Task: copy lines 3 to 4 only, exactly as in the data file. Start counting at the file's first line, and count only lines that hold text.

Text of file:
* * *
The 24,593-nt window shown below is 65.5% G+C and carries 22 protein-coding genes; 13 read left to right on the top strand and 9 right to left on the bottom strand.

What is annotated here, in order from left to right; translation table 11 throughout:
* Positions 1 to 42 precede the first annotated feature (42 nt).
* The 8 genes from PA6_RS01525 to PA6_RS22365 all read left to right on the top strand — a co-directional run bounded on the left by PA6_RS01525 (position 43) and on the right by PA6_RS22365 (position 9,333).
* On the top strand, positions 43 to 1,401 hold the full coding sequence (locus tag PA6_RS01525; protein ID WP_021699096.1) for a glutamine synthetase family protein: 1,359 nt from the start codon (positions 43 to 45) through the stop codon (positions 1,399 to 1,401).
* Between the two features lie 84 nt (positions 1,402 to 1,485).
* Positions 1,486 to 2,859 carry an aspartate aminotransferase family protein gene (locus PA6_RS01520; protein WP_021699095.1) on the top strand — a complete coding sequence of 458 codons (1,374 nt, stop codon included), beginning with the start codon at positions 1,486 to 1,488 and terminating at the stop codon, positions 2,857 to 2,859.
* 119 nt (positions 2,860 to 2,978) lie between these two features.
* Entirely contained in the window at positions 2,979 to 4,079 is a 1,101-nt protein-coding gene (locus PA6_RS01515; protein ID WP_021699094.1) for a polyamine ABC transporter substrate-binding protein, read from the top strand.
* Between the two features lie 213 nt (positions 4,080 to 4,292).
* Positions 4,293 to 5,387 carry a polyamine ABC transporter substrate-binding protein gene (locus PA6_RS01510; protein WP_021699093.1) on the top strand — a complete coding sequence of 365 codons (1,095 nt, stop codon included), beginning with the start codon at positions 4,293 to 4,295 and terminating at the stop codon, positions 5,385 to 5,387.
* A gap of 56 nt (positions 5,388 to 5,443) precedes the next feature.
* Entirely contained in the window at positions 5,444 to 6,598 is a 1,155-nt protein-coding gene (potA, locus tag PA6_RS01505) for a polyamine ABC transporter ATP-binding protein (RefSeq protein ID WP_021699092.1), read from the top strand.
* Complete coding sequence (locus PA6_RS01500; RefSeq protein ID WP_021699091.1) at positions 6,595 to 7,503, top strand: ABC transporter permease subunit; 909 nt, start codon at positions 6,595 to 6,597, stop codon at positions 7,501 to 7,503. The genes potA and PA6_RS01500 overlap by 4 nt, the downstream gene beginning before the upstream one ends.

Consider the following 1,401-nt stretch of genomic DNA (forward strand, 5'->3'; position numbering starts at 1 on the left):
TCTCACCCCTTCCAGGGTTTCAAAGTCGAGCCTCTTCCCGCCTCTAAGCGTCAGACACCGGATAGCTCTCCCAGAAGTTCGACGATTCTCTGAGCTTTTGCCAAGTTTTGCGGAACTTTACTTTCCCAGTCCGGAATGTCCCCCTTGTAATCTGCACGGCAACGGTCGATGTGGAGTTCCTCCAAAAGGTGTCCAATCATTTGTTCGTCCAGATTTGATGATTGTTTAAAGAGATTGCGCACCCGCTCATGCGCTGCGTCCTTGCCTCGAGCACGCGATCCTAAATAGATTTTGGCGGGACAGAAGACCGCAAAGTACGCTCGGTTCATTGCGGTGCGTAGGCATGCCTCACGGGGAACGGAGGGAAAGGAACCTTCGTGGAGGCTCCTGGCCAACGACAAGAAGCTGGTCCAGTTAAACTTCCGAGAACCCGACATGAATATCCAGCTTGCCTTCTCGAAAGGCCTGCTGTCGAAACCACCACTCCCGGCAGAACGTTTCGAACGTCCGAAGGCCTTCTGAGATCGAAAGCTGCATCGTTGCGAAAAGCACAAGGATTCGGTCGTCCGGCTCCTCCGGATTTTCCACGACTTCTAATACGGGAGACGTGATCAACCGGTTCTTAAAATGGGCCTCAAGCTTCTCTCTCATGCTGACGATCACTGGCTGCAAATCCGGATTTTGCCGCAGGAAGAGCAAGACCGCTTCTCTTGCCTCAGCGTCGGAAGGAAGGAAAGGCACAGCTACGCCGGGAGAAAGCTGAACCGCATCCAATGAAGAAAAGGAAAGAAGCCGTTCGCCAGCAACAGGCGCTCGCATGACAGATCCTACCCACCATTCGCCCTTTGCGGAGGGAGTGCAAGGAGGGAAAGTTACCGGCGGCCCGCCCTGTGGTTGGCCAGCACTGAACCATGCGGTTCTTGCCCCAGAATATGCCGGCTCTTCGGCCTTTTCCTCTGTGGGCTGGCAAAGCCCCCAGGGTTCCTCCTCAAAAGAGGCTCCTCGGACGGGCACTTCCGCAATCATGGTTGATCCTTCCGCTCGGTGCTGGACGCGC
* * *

* Positions 1 to 42 precede the first annotated feature (42 nt).
* The 8 genes from PA6_RS01525 to PA6_RS22365 all read left to right on the top strand — a co-directional run bounded on the left by PA6_RS01525 (position 43) and on the right by PA6_RS22365 (position 9,333).